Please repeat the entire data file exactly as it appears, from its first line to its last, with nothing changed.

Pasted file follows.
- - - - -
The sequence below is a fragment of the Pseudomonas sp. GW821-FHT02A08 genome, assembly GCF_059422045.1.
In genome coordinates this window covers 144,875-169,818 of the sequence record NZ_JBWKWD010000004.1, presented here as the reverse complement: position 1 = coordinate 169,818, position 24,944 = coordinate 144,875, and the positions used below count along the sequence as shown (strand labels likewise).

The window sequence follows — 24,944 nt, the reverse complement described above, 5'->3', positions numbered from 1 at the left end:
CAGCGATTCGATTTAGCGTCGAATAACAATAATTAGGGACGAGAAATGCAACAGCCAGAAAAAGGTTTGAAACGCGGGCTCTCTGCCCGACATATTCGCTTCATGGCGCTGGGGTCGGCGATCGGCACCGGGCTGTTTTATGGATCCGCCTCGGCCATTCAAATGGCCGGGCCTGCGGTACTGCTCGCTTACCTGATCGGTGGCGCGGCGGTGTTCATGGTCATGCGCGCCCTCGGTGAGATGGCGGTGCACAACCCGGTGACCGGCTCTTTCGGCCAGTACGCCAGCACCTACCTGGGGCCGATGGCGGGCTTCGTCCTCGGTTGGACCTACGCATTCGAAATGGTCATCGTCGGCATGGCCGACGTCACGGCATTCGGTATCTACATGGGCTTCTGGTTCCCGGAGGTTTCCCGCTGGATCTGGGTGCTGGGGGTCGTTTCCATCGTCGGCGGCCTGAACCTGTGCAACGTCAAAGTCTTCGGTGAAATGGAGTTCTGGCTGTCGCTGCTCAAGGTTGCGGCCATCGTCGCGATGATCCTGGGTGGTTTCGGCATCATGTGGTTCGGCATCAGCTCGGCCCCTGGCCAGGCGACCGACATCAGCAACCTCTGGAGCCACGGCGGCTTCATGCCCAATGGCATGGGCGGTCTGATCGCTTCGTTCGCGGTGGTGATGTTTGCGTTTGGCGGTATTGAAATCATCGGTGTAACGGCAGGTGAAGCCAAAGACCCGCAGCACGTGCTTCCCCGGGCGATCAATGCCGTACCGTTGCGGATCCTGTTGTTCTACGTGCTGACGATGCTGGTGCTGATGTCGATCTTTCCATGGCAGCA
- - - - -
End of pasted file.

The sequence below is a fragment of the Pseudomonas sp. GW821-FHT02A08 genome, assembly GCF_059422045.1.
In genome coordinates this window covers 144,875-169,818 of the sequence record NZ_JBWKWD010000004.1, presented here as the reverse complement: position 1 = coordinate 169,818, position 24,944 = coordinate 144,875, and the positions used below count along the sequence as shown (strand labels likewise).

The window sequence follows — 24,944 nt, the reverse complement described above, 5'->3', positions numbered from 1 at the left end:
CAGCGATTCGATTTAGCGTCGAATAACAATAATTAGGGACGAGAAATGCAACAGCCAGAAAAAGGTTTGAAACGCGGGCTCTCTGCCCGACATATTCGCTTCATGGCGCTGGGGTCGGCGATCGGCACCGGGCTGTTTTATGGATCCGCCTCGGCCATTCAAATGGCCGGGCCTGCGGTACTGCTCGCTTACCTGATCGGTGGCGCGGCGGTGTTCATGGTCATGCGCGCCCTCGGTGAGATGGCGGTGCACAACCCGGTGACCGGCTCTTTCGGCCAGTACGCCAGCACCTACCTGGGGCCGATGGCGGGCTTCGTCCTCGGTTGGACCTACGCATTCGAAATGGTCATCGTCGGCATGGCCGACGTCACGGCATTCGGTATCTACATGGGCTTCTGGTTCCCGGAGGTTTCCCGCTGGATCTGGGTGCTGGGGGTCGTTTCCATCGTCGGCGGCCTGAACCTGTGCAACGTCAAAGTCTTCGGTGAAATGGAGTTCTGGCTGTCGCTGCTCAAGGTTGCGGCCATCGTCGCGATGATCCTGGGTGGTTTCGGCATCATGTGGTTCGGCATCAGCTCGGCCCCTGGCCAGGCGACCGACATCAGCAACCTCTGGAGCCACGGCGGCTTCATGCCCAATGGCATGGGCGGTCTGATCGCTTCGTTCGCGGTGGTGATGTTTGCGTTTGGCGGTATTGAAATCATCGGTGTAACGGCAGGTGAAGCCAAAGACCCGCAGCACGTGCTTCCCCGGGCGATCAATGCCGTACCGTTGCGGATCCTGTTGTTCTACGTGCTGACGATGCTGGTGCTGATGTCGATCTTTCCATGGCAGCA